Well, he can no longer say that because that terrorism has come into Iran in a very strong way. In fact, ISIS, not too long ago put out a video in Farsi, in the Persian language, where they boasted and they said, we are now setting our sights on Iran. So ISIS was able to follow through on that process.

And a question that many ordinary Iranians will be asking is, look, President Rouhani was elected on this platform of keeping Iran safe. Well, it's clear now that ISIS has been able to attacked inside Iran. So what can he do now to ensure that ordinary Iranians don't have to face this kind of terror threat again?

CHURCH: Yes, another new problem across the globe. Muhammad Lila reporting there from Abu Dhabi, where it is nearly 11.30 in the morning. Many thanks.

When the former FBI director testifies before a Senate committee in just a few hours from now, he will describe conversations with President Trump. Coming up, debating the question at the core of James Comey's testimony.

Back in a moment.


CHURCH: A warm welcome back to our viewers all across the world. I'm Rosemary Church. I want to update you now on the main stories we've been following this hour.

Former FBI Director James Comey says President Trump repeatedly asked for his loyalty and pressed him to drop an investigation into former National Security Adviser Michael Flynn. Comey released those details in a statement he plans to deliver Thursday when he testifies before the Senate intelligence committee.

[03:30:02] ISIS is claiming responsibility for two attacks in Iran that killed at least 12 people. Iran says Saudi Arabia supported the terror group. The Saudis deny the accusation. Gunman opened fire and detonated suicide bombs at Iran's parliament and the tomb of Ayatollah Khomeini.

North Korea has fired off another round of missiles. The U.S. and South Korea say Pyongyang fired four anti-ship missiles about 200 kilometers into the sea off North Korea's East Coast on Thursday. This is Pyongyang's fourth missile test since South Korean President Moon Jae-in took office in May.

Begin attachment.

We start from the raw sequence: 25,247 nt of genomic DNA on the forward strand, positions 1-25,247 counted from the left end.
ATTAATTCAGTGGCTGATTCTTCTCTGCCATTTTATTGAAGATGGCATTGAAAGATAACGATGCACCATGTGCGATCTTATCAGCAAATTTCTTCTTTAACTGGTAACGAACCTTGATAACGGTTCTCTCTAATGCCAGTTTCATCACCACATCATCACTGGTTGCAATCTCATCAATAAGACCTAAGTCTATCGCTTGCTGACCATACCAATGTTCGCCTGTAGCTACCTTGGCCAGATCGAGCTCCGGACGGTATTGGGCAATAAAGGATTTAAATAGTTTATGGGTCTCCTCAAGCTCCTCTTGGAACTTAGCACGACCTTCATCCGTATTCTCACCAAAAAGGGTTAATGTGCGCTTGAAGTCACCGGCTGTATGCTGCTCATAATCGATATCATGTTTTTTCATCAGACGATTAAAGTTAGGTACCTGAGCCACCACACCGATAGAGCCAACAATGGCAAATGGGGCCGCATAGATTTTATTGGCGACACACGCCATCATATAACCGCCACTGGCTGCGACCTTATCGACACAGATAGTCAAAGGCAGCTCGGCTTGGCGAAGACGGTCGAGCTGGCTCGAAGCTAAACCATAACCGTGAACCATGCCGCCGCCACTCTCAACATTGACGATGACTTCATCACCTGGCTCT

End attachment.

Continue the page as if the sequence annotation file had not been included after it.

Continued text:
Former FBI Director James Comey will testify to a Senate committee that President Trump pressed him to drop the investigation of former National Security Adviser Michael Flynn.

The key question here is whether that amounts to the crime of obstruction of justice. Legal experts are at odds over the answer. Harvard Law Professor Emeritus Alan Dershowitz and CNN's senior legal analyst Jeffrey Toobin debated the point on AC 360. (BEGIN VIDEO CLIP)

ALAN DERSHOWITZ, PROFESSOR, HARVARD LAW SCHOOL: The president could have told Comey, you are commanded, directed, to drop the prosecution against Flynn. The president has the right to do that. Comey acknowledges that. He says in the statement that historically, historically presidents have done that to the Justice Department.

But in the last few years, we've had a tradition of separation, but that tradition doesn't create crime. Remember also what the president could have done. He could have said to Comey, stop this investigation, I am now pardoning Flynn.

That's what President Bush did. In the beginning of the investigation of Caspar Weinberger, which could have led back to the White House, to the first President Bush, President Bush on the eve of the trial pardoned Caspar Weinberger, pardoned six people, and special counsel Wash said this is outrageous. He's stopping the investigation.

Nobody talked about obstruction of justice. You cannot have obstruction of justice when the president exercises his constitutional authority to pardon, his constitutional authority to fire the director of the FBI, or his constitutional authority to tell the director of the FBI who to prosecute, who not to prosecute.

JEFFREY TOOBIN, SENIOR LEGAL ANALYST, CNN: Respectfully, I could not think Alan is more wrong. And the simple response is Watergate. I mean, under Alan's theory -- let me finish, Alan. Let me finish.

Under your theory, the president, since the FBI works for the president, he can tell them to do anything they want. While in Watergate, the President Nixon, they conspired, they made an agreement to stop the FBI investigation of Watergate. Was that constitutional authority? No, it was a crime.

Several people went to jail, and the House judiciary committee voted to impeach President Nixon over it. So yes, he could have pardoned him, but he cannot obstruct justice.

ANDERSON COOPER, HOST, CNN: You're saying impeachment is different than -- go ahead.

DERSHOWITZ: Impeachment is political. There's no -- there is no judicial review of impeachment. You can impeach a president for jay walking and nobody can review that.

I'm talking about, was there an obstruction of justice. I have to tell you and I wonder if you would agree with me, Jeffrey, if you and I will focus expert witnesses in an impeachment trial of President Trump and we were asked the question, has President Trump committed an obstruction of justice by pardoning Flynn, or by firing Comey, or by telling Comey not to investigate Flynn, my answer as an expert on the Constitution would be absolutely not.